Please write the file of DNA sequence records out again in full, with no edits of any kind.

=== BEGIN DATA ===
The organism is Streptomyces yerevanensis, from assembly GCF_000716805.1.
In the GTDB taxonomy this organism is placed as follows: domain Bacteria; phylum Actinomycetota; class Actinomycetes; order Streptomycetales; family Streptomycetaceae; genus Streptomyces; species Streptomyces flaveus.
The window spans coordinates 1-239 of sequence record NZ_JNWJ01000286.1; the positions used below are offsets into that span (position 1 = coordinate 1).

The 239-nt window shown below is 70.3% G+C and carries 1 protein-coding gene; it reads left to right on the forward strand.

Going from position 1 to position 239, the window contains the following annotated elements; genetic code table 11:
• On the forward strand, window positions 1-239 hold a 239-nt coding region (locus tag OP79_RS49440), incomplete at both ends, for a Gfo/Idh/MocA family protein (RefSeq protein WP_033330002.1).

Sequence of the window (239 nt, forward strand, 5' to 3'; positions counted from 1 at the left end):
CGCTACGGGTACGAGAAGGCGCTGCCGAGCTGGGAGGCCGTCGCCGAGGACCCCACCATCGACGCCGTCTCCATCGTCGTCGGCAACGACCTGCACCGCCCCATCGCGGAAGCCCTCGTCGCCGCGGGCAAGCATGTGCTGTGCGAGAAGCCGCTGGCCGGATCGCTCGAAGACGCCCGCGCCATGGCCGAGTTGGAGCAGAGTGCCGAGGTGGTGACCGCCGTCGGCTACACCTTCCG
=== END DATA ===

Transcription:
The organism is Streptomyces yerevanensis, from assembly GCF_000716805.1.
In the GTDB taxonomy this organism is placed as follows: domain Bacteria; phylum Actinomycetota; class Actinomycetes; order Streptomycetales; family Streptomycetaceae; genus Streptomyces; species Streptomyces flaveus.
The window spans coordinates 1-239 of sequence record NZ_JNWJ01000286.1; the positions used below are offsets into that span (position 1 = coordinate 1).

The 239-nt window shown below is 70.3% G+C and carries 1 protein-coding gene; it reads left to right on the forward strand.

Going from position 1 to position 239, the window contains the following annotated elements; genetic code table 11:
• On the forward strand, window positions 1-239 hold a 239-nt coding region (locus tag OP79_RS49440), incomplete at both ends, for a Gfo/Idh/MocA family protein (RefSeq protein WP_033330002.1).

Sequence of the window (239 nt, forward strand, 5' to 3'; positions counted from 1 at the left end):
CGCTACGGGTACGAGAAGGCGCTGCCGAGCTGGGAGGCCGTCGCCGAGGACCCCACCATCGACGCCGTCTCCATCGTCGTCGGCAACGACCTGCACCGCCCCATCGCGGAAGCCCTCGTCGCCGCGGGCAAGCATGTGCTGTGCGAGAAGCCGCTGGCCGGATCGCTCGAAGACGCCCGCGCCATGGCCGAGTTGGAGCAGAGTGCCGAGGTGGTGACCGCCGTCGGCTACACCTTCCG